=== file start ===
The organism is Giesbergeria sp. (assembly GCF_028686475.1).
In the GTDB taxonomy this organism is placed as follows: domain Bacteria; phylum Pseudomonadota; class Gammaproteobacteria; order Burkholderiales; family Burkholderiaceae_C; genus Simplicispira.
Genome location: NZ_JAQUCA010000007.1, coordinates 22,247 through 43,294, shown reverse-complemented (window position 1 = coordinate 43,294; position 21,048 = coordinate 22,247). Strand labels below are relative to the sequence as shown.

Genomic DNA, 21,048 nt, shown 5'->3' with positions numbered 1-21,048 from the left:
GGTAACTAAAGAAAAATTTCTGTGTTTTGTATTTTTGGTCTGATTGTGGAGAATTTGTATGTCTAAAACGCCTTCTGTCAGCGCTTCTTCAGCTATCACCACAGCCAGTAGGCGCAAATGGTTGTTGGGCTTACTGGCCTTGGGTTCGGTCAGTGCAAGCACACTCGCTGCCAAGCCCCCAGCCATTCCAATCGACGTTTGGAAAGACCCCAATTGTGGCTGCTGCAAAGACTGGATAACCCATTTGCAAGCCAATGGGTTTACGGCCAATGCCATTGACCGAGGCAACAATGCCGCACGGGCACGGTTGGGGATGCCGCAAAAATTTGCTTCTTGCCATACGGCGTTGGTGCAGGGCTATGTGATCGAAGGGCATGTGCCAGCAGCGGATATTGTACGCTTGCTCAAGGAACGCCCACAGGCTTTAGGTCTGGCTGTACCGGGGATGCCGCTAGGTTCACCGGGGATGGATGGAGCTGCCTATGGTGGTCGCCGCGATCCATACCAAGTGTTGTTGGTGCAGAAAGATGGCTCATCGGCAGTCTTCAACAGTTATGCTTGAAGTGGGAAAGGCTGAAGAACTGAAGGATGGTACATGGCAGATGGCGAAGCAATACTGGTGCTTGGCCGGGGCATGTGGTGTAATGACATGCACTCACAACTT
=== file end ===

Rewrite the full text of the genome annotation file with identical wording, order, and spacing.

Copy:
The organism is Giesbergeria sp. (assembly GCF_028686475.1).
In the GTDB taxonomy this organism is placed as follows: domain Bacteria; phylum Pseudomonadota; class Gammaproteobacteria; order Burkholderiales; family Burkholderiaceae_C; genus Simplicispira.
Genome location: NZ_JAQUCA010000007.1, coordinates 22,247 through 43,294, shown reverse-complemented (window position 1 = coordinate 43,294; position 21,048 = coordinate 22,247). Strand labels below are relative to the sequence as shown.

Genomic DNA, 21,048 nt, shown 5'->3' with positions numbered 1-21,048 from the left:
GGTAACTAAAGAAAAATTTCTGTGTTTTGTATTTTTGGTCTGATTGTGGAGAATTTGTATGTCTAAAACGCCTTCTGTCAGCGCTTCTTCAGCTATCACCACAGCCAGTAGGCGCAAATGGTTGTTGGGCTTACTGGCCTTGGGTTCGGTCAGTGCAAGCACACTCGCTGCCAAGCCCCCAGCCATTCCAATCGACGTTTGGAAAGACCCCAATTGTGGCTGCTGCAAAGACTGGATAACCCATTTGCAAGCCAATGGGTTTACGGCCAATGCCATTGACCGAGGCAACAATGCCGCACGGGCACGGTTGGGGATGCCGCAAAAATTTGCTTCTTGCCATACGGCGTTGGTGCAGGGCTATGTGATCGAAGGGCATGTGCCAGCAGCGGATATTGTACGCTTGCTCAAGGAACGCCCACAGGCTTTAGGTCTGGCTGTACCGGGGATGCCGCTAGGTTCACCGGGGATGGATGGAGCTGCCTATGGTGGTCGCCGCGATCCATACCAAGTGTTGTTGGTGCAGAAAGATGGCTCATCGGCAGTCTTCAACAGTTATGCTTGAAGTGGGAAAGGCTGAAGAACTGAAGGATGGTACATGGCAGATGGCGAAGCAATACTGGTGCTTGGCCGGGGCATGTGGTGTAATGACATGCACTCACAACTT